In wireless age, schools begin to offer text education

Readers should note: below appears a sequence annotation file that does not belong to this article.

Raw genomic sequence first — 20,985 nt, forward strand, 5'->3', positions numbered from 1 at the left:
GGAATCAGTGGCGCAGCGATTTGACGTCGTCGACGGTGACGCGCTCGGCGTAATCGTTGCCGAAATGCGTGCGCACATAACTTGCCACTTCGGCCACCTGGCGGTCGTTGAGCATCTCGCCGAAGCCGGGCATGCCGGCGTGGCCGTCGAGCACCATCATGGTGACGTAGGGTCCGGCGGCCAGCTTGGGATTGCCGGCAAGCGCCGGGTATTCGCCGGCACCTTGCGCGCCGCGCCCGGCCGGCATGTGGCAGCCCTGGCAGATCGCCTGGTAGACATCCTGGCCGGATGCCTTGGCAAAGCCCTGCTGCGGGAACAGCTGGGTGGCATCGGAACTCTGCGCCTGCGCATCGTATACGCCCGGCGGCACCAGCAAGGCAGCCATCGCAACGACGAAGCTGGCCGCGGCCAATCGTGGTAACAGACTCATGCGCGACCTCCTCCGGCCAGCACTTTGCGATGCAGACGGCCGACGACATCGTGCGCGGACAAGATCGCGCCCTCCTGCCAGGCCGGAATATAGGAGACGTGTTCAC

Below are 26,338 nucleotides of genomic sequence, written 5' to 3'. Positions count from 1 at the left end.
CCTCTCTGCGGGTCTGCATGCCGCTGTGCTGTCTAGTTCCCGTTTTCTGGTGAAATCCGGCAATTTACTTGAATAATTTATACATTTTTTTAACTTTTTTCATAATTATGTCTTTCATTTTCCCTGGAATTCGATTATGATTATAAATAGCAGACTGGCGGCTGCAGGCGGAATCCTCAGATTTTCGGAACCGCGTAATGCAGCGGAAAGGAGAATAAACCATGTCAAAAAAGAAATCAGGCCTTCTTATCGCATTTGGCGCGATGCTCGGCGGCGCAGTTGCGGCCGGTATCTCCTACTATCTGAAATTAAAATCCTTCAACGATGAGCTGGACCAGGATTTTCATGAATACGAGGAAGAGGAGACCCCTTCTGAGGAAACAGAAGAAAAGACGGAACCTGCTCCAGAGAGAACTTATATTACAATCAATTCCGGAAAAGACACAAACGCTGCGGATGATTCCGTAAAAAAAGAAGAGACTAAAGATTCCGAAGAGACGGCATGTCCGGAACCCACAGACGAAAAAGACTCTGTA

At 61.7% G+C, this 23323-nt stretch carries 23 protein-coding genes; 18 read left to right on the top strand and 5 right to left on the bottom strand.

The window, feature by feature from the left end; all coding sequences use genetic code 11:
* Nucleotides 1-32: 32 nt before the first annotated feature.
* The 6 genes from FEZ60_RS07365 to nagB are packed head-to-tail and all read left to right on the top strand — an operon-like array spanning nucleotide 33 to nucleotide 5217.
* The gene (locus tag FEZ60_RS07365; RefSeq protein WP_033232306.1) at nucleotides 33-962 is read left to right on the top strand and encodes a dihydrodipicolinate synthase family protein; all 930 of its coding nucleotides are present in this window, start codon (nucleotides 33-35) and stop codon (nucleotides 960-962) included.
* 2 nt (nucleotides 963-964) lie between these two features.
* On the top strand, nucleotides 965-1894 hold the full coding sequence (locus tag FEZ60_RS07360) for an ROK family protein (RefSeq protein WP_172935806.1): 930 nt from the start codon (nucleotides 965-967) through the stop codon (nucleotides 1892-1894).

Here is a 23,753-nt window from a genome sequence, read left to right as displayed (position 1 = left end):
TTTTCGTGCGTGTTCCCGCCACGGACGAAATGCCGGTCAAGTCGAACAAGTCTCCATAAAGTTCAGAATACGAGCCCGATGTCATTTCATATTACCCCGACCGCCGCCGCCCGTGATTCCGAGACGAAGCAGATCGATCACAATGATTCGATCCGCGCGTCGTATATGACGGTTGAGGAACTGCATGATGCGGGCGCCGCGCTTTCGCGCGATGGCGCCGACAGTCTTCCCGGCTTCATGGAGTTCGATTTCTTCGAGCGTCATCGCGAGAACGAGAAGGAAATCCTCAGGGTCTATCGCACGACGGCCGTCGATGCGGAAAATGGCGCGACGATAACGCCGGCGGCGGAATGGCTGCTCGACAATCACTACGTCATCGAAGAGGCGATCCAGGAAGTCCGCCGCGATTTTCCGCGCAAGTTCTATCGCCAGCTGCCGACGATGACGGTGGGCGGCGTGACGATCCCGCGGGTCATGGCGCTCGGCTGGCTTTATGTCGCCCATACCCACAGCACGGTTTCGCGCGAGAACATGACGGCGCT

Text education is coming to Canadian schools, thanks to a new curriculum that sheds light on the dangers of sexually explicit mobile messages, textual harassment, and other potential pitfalls linked to youths’ wireless communication, reports the Vancouver Sun. The pilot course will be introduced to 100 Grade 7 classrooms across the country this month, with full program implementation in September, according to a joint announcement being made Jan. 21 by the Canadian Center for Child Protection and the Canadian Wireless Telecommunications Association. The initiative, thought to be the first of its kind in Canada, aims to address what police call “an education gap” that has made young people vulnerable to a swath of text-related risks. A recent report by the Pew Research Center found 15 percent of youth ages 12 to 17 had received sexually suggestive photos or videos on their personal cell phones. A similar survey for LG Electronics last year suggested the number is even higher, with 22 percent of teens claiming to have received a naked picture on their mobile phone. The curriculum addresses the potential costs of such behavior, along with other texting concerns such as harassment, privacy, and “text-luring…”

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